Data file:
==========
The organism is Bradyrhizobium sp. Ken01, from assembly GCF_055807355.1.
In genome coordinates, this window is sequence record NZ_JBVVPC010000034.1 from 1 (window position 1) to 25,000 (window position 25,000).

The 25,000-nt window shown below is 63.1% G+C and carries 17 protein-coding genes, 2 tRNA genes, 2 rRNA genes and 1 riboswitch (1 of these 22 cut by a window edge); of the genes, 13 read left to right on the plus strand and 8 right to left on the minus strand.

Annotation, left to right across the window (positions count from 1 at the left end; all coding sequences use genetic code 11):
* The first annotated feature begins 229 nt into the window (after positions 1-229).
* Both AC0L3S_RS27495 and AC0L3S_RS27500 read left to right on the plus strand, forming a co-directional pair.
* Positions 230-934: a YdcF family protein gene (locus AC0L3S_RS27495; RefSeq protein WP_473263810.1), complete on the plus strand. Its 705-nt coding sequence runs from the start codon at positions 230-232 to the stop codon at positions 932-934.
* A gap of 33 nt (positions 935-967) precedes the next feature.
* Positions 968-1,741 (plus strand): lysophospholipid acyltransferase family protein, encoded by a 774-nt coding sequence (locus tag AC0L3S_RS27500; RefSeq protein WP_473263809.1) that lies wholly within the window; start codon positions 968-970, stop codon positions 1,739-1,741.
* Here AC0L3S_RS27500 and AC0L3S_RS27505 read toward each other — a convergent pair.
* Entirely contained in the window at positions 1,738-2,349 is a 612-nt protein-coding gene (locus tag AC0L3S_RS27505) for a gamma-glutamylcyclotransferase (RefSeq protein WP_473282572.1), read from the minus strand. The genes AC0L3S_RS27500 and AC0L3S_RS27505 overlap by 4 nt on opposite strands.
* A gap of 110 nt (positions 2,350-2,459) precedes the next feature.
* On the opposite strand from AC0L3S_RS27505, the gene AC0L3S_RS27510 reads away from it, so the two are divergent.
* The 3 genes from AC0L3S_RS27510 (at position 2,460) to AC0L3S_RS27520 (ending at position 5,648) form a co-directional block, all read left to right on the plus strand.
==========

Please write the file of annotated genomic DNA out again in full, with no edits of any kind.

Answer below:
The organism is Bradyrhizobium sp. Ken01, from assembly GCF_055807355.1.
In genome coordinates, this window is sequence record NZ_JBVVPC010000034.1 from 1 (window position 1) to 25,000 (window position 25,000).

The 25,000-nt window shown below is 63.1% G+C and carries 17 protein-coding genes, 2 tRNA genes, 2 rRNA genes and 1 riboswitch (1 of these 22 cut by a window edge); of the genes, 13 read left to right on the plus strand and 8 right to left on the minus strand.

Annotation, left to right across the window (positions count from 1 at the left end; all coding sequences use genetic code 11):
* The first annotated feature begins 229 nt into the window (after positions 1-229).
* Both AC0L3S_RS27495 and AC0L3S_RS27500 read left to right on the plus strand, forming a co-directional pair.
* Positions 230-934: a YdcF family protein gene (locus AC0L3S_RS27495; RefSeq protein WP_473263810.1), complete on the plus strand. Its 705-nt coding sequence runs from the start codon at positions 230-232 to the stop codon at positions 932-934.
* A gap of 33 nt (positions 935-967) precedes the next feature.
* Positions 968-1,741 (plus strand): lysophospholipid acyltransferase family protein, encoded by a 774-nt coding sequence (locus tag AC0L3S_RS27500; RefSeq protein WP_473263809.1) that lies wholly within the window; start codon positions 968-970, stop codon positions 1,739-1,741.
* Here AC0L3S_RS27500 and AC0L3S_RS27505 read toward each other — a convergent pair.
* Entirely contained in the window at positions 1,738-2,349 is a 612-nt protein-coding gene (locus tag AC0L3S_RS27505) for a gamma-glutamylcyclotransferase (RefSeq protein WP_473282572.1), read from the minus strand. The genes AC0L3S_RS27500 and AC0L3S_RS27505 overlap by 4 nt on opposite strands.
* A gap of 110 nt (positions 2,350-2,459) precedes the next feature.
* On the opposite strand from AC0L3S_RS27505, the gene AC0L3S_RS27510 reads away from it, so the two are divergent.
* The 3 genes from AC0L3S_RS27510 (at position 2,460) to AC0L3S_RS27520 (ending at position 5,648) form a co-directional block, all read left to right on the plus strand.